Ginger can increase your insulin levels or lower your blood sugar. As a result, diabetics may need to adjust their medications via their healthcare providers to avoid potential negative side effects. Again, speak with your doctor before taking a ginger supplement if you have diabetes.
Ginger can negatively affect the heart. Some high doses (5g or more per day) of ginger can worsen various heart conditions.
Topical ginger supplements may irritate the skin. Most ginger supplements are taken orally. If you try to use ginger root on your skin, you may encounter additional side effects in the form of rashes or general skin irritation.
Ginger can cause an allergic reaction in some people. If you begin to experience an allergic reaction, stop using the ginger product immediately. Allergic reactions are characterized by swelling of the throat, mouth, or face, along with hives or general difficulty breathing.
Ginger can interfere with some medications, particularly those taken regularly. Contact your doctor if you’re taking several regular medications to avoid unnecessary side effects.
The recommended dose of ginger depends on what you are using the ginger for and your supplement’s format. If you are using ginger for general nausea and vomiting, you should only take between 500 and 2500 mg of ginger daily. It’s best to split up your dosage into 2 to 4 divided applications until symptoms cease.
If you want to take ginger extract or a ginger supplement for menstrual cramps, 250 mg of ginger for three days at the start of the menstrual period should suffice. You can alternatively take up to 1500 mg of ginger powder daily in three divided doses. Start two days before menstruation and continue for the first three days of the cycle.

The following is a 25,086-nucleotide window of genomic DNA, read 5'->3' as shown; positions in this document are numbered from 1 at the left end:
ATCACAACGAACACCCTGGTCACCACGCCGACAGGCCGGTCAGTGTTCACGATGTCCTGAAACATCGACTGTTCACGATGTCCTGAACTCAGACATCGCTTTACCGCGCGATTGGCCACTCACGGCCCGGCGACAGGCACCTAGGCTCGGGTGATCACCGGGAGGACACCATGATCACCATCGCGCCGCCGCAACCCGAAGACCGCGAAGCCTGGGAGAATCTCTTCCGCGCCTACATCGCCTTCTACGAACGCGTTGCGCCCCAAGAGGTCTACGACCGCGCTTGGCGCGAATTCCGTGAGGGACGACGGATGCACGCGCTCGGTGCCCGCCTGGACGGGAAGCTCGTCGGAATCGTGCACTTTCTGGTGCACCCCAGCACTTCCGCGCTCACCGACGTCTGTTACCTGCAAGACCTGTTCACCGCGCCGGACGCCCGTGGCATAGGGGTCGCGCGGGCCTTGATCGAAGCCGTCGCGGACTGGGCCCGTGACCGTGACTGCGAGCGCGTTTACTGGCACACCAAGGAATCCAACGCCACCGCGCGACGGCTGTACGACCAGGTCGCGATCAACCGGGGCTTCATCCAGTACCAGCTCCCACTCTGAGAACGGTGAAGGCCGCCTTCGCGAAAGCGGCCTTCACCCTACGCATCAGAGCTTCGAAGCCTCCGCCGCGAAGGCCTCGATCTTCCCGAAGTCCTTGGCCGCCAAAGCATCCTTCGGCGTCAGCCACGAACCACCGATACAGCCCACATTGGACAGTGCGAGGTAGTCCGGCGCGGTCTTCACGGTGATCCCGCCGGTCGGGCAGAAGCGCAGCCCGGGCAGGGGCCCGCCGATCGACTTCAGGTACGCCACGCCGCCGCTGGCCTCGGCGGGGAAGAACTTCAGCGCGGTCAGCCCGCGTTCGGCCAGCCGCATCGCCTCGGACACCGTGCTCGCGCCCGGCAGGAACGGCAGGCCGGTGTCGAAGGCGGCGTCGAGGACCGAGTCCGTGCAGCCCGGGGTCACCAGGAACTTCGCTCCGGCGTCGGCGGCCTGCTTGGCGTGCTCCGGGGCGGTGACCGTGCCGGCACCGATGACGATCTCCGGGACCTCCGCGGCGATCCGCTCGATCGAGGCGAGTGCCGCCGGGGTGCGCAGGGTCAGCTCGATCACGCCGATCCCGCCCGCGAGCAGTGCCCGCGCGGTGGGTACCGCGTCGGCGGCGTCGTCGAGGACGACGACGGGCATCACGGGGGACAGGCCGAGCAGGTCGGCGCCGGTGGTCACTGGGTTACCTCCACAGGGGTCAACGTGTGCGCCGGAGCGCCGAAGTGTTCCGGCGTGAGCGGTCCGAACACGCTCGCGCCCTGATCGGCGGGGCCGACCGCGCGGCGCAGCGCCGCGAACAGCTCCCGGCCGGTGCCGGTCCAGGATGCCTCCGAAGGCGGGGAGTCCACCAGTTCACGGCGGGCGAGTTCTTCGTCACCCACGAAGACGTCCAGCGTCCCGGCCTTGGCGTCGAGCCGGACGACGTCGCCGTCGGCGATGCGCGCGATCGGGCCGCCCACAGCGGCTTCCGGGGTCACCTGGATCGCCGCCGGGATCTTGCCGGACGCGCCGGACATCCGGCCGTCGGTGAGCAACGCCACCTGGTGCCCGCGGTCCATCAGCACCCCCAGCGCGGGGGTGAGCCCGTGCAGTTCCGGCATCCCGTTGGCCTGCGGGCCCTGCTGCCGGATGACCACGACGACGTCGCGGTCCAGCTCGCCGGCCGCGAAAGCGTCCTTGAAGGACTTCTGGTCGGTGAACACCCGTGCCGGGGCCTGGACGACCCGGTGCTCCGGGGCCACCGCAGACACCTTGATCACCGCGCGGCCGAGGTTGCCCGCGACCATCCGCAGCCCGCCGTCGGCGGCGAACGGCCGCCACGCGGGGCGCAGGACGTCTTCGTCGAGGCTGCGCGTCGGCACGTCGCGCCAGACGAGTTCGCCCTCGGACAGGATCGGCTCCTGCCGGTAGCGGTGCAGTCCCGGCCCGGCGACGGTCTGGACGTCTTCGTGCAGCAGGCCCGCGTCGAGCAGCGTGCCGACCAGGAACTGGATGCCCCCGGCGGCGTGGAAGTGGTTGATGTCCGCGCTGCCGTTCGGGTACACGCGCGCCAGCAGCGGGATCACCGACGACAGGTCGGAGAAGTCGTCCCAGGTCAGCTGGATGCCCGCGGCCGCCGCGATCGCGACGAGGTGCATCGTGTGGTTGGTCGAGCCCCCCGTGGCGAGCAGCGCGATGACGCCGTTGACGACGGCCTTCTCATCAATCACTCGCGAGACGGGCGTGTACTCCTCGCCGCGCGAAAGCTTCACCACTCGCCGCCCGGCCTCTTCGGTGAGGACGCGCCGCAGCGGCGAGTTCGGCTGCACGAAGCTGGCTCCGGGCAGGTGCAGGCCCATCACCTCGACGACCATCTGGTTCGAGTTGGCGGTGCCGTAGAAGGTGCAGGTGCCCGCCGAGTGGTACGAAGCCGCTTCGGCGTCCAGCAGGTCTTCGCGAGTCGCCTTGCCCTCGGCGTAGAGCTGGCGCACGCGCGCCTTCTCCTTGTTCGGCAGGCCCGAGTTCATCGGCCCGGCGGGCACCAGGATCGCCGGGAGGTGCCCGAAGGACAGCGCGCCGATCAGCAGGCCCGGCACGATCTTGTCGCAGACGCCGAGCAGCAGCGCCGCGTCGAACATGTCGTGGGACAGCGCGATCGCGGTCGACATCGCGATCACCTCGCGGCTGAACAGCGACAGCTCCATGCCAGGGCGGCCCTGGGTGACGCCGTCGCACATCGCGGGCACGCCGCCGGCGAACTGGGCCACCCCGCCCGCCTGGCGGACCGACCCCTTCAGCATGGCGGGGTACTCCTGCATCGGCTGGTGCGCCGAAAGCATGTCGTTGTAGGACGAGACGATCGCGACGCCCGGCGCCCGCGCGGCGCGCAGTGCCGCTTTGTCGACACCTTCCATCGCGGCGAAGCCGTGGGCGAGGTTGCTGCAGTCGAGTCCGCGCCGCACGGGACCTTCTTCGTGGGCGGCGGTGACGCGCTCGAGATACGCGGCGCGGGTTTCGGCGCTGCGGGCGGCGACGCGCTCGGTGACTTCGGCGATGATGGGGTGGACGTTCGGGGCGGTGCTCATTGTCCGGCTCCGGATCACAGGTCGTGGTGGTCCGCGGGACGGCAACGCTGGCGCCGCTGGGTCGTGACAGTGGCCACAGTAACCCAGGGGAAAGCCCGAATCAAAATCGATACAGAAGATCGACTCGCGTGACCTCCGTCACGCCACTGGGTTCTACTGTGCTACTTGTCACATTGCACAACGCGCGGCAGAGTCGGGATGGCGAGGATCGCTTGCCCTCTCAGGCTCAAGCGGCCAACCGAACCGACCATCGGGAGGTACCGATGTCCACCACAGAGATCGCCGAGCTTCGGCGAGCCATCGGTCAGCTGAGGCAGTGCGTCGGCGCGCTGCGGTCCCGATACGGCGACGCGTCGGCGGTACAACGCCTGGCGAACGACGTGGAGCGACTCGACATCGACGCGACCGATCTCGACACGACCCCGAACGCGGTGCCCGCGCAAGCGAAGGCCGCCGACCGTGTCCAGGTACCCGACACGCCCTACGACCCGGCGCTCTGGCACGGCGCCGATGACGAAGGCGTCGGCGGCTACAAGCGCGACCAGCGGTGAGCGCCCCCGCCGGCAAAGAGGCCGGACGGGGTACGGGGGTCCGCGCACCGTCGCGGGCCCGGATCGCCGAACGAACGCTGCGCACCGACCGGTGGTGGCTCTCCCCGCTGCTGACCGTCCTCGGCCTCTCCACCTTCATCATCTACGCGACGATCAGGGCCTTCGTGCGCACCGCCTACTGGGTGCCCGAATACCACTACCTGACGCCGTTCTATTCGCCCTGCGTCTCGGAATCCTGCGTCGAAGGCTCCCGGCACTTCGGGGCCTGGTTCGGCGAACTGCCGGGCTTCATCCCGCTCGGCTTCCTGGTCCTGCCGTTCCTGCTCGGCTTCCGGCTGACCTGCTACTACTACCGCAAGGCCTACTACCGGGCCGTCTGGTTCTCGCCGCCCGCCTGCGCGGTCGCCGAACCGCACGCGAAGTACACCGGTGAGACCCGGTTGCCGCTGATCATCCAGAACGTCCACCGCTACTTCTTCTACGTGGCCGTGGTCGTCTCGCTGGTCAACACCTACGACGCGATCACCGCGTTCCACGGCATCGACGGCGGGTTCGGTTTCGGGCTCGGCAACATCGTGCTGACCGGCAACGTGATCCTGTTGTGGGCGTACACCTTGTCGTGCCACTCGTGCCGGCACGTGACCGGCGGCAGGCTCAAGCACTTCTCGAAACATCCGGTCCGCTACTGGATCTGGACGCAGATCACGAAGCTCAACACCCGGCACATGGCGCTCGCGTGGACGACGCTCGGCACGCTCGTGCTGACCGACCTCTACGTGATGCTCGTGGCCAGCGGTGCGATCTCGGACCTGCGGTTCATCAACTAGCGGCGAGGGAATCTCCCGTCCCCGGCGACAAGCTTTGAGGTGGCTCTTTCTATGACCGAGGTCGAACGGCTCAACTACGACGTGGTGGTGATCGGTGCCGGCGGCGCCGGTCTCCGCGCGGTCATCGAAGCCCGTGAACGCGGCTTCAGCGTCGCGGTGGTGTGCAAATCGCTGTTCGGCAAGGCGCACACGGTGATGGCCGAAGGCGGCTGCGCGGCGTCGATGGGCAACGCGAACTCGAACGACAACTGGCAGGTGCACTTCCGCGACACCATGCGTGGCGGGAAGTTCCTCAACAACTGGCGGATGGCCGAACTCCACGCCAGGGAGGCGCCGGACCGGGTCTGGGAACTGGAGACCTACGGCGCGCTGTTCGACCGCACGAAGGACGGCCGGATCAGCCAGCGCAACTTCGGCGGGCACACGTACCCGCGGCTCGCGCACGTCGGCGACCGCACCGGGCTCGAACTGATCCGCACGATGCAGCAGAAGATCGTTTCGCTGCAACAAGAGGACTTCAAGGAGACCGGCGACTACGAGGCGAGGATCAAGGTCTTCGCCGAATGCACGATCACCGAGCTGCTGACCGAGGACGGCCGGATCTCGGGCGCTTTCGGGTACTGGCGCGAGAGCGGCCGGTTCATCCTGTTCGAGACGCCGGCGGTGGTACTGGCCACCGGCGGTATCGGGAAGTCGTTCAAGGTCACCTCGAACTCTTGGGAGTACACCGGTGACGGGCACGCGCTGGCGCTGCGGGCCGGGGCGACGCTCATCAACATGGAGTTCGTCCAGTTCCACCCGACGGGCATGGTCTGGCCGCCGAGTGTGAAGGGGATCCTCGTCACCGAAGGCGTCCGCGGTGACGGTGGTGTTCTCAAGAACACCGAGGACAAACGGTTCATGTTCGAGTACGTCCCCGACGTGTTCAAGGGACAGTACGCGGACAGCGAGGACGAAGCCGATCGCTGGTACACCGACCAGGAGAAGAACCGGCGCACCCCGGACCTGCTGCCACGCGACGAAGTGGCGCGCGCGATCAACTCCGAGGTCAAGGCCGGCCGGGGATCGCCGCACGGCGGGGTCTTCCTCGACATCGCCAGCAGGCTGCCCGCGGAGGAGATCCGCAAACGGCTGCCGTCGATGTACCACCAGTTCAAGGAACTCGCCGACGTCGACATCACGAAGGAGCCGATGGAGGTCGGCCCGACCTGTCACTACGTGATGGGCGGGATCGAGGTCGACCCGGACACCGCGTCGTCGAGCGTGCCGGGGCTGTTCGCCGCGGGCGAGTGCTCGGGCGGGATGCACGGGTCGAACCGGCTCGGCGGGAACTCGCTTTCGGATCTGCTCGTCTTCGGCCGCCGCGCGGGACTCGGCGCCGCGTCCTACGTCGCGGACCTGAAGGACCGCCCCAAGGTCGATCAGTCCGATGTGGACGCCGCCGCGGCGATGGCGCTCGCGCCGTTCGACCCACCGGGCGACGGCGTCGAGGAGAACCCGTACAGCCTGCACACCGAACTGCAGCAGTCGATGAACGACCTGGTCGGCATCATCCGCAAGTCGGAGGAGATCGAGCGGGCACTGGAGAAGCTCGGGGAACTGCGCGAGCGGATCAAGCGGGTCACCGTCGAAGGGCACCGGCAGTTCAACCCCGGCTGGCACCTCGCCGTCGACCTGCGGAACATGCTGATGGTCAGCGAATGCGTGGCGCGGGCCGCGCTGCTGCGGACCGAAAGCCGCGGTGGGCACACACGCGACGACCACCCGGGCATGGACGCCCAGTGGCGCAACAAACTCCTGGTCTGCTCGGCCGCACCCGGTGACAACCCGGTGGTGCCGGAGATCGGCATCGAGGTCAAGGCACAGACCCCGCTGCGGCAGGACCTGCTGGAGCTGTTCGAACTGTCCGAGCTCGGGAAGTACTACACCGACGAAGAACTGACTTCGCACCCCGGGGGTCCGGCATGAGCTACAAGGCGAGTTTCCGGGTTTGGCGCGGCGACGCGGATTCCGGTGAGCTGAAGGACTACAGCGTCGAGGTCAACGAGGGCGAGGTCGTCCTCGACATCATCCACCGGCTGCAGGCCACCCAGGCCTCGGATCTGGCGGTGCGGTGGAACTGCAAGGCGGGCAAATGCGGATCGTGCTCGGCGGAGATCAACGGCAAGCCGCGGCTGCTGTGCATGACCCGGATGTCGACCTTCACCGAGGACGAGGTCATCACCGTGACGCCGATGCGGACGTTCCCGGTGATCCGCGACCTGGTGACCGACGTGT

The Food and Drug Administration (FDA) says that consuming up to 4 g of ginger every day is generally safe. Anything more and you can risk side effects (25).
Where is ginger sourced from? The original growing region of ginger is southeastern Asia. Specifically, it’s from the plant family Zingiberaceae. It was originally used as a spice for flavoring different foods and only later became known as a medicinal product. Today, it’s used for both and can be grown in other locations so long as they have a similar climate, such as Africa and Latin America.
What does the native ginger plant look like? Ginger plants grow to a height of between one and 1.5 m. They feature leaves that are usually long and dark glossy green in color. Ginger plants also produce flowers that are yellow-green in color, but may feature purple lips or interiors.
Is it important for ginger supplements to be organic? Organic ginger is not necessarily more potent than nonorganic ginger. But it doesn’t pose the same health risks associated with pesticides.
Organic just means that the ginger wasn’t grown with any artificial preservatives, pesticides, or other compounds throughout any point of the growing process. In many cases, ginger harvested in this way is pricier, but possibly healthier than ginger harvested with synthetic assistance.
What foods are normally combined with ginger? Ginger is one of the main essential spices around the world. It’s great for both savory and sweet dishes and is particularly popular with Asian cuisine. Soups and curries frequently make use of ginger, as do baked goods like biscuits and scones. Furthermore, you can add ginger into various marinades or dressings, or even sauces.